You are right, Sart, Armani IS the 1980s. But there is verly little to save form the age of supershoulders and bad tailoring.

    Armani got ‘the look’ right, his style being more photographic than anything else.

    In fact, photographer Aldo Fallai IS Armani.

    All that is wrong with ‘faaashion’ we owe to King George.

    SO down with the King. Viva Napoli and real tayloring–for man and woman.

    By the by, Armani did play a very cheap trick on women by dressing them up in power suits like man.

    very clever. Not very sexy. Nor wildly creative.

  38. Anonymous

    June 3, 2008 at 6:36 pm

    I’m with Garrett. Calvin Klein has had too much of an impact to be overlooked. He’s really influenced how real women dress – Halston, not so much.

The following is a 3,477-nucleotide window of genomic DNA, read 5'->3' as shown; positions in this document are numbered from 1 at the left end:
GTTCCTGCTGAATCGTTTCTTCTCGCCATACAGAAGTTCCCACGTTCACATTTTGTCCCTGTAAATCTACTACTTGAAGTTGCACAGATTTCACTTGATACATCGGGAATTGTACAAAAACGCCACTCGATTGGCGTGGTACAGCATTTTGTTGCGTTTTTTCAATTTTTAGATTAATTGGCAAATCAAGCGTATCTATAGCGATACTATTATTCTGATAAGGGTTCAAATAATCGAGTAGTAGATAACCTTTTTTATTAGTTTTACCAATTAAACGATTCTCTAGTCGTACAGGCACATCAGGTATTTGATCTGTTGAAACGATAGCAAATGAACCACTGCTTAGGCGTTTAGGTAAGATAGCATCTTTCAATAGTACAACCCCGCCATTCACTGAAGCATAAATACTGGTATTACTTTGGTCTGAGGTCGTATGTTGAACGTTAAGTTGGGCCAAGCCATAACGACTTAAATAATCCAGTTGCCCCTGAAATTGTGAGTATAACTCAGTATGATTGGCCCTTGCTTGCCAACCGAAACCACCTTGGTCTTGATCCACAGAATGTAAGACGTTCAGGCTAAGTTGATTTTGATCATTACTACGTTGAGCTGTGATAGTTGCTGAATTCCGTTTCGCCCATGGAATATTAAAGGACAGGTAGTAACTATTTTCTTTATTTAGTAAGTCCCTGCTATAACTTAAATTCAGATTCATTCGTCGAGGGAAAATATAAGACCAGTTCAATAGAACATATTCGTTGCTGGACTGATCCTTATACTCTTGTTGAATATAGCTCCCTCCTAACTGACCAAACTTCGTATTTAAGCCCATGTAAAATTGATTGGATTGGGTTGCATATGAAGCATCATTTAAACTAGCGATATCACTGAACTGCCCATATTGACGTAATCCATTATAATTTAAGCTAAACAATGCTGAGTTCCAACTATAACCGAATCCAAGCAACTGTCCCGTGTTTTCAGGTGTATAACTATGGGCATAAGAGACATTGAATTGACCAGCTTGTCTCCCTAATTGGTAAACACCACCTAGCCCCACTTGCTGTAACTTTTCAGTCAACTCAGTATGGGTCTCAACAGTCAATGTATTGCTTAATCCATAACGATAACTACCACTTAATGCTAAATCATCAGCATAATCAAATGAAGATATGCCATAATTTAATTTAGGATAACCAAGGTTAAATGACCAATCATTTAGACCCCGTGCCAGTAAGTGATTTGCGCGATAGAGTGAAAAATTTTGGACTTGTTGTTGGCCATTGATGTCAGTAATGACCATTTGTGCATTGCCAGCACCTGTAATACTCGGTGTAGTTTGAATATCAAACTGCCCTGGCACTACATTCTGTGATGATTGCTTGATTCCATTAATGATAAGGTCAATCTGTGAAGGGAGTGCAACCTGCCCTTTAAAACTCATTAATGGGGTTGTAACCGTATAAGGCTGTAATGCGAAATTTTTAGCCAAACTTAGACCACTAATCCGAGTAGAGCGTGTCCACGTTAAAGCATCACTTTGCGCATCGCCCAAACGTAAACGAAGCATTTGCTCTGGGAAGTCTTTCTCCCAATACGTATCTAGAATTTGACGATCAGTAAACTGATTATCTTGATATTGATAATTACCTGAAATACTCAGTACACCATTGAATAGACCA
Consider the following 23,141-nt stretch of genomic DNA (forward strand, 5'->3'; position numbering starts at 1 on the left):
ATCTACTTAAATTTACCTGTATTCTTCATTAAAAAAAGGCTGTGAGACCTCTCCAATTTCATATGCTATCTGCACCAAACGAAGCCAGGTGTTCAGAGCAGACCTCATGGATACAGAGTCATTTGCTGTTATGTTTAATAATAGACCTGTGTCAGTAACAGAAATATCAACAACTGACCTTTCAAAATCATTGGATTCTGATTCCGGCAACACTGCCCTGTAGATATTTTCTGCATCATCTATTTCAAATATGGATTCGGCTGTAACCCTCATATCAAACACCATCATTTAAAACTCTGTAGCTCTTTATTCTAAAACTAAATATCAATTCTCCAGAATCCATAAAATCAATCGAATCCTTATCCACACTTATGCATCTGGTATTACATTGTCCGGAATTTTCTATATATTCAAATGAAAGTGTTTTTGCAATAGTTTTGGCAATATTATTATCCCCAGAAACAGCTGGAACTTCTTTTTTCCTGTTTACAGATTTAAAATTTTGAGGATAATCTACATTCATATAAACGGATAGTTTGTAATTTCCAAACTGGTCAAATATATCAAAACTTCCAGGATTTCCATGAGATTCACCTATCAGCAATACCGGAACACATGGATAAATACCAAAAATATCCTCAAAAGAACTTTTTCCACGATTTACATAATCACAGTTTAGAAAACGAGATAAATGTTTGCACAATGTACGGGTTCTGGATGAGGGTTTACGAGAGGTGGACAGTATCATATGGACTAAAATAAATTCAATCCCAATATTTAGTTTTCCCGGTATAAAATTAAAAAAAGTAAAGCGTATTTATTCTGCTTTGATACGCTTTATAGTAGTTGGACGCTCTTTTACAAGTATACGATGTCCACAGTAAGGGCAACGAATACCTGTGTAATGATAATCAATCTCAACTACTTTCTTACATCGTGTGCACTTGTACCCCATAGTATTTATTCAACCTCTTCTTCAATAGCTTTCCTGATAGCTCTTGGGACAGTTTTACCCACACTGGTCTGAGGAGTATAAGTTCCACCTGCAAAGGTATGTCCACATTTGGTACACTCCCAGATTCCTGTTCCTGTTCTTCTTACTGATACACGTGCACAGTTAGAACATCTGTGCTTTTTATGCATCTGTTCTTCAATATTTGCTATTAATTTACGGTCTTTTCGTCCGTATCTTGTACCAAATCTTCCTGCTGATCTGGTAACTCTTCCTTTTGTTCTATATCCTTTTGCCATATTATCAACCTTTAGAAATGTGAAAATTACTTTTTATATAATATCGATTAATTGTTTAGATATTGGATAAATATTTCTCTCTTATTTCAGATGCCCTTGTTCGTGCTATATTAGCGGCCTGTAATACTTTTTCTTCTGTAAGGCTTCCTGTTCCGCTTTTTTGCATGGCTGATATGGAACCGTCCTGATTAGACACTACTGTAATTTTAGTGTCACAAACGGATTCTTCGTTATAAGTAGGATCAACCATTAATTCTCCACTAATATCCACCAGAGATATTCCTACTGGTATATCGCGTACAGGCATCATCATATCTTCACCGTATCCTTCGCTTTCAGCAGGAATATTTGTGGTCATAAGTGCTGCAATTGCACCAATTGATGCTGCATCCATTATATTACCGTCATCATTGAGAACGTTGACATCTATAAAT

39. Robin

    June 3, 2008 at 6:47 pm

    i know its sort of cliche to think so, but i’m surprised that hedi slimane hasn’t been mentioned more. Honestly, when I think of the most influential designer post the 1990′s, hedi slimane for dior homme is the first name to come to my mind

  40. Anonymous

    June 3, 2008 at 6:56 pm

    I’d put Calvin Klein and Gianni Versace along with Prada for the 90′s.

    Right now–the undeniable stature of MJ aside–it seems like the proliferation of smaller labels and personal eclecticism is sort of how things are going. Less an age of titans, as it is less an age of megawatt supermodels.

  41. Anonymous

    June 3, 2008 at 8:04 pm

    Jean Paul Gaultier defined the eighties. No direspect to Ralph Lauren because I think he is a genious but I don’t believe he should be in this catagory. He’s more a master of style and business. He’s the Madonna of fashion.

  42. Anonymous

    June 3, 2008 at 8:10 pm

    I would like to make a point that I do find it really interesting that Americans always nominate Brands and not designers. One cannot ignore the retail powerhouses of Lauren, Klein, Armarni etc but they are not designers.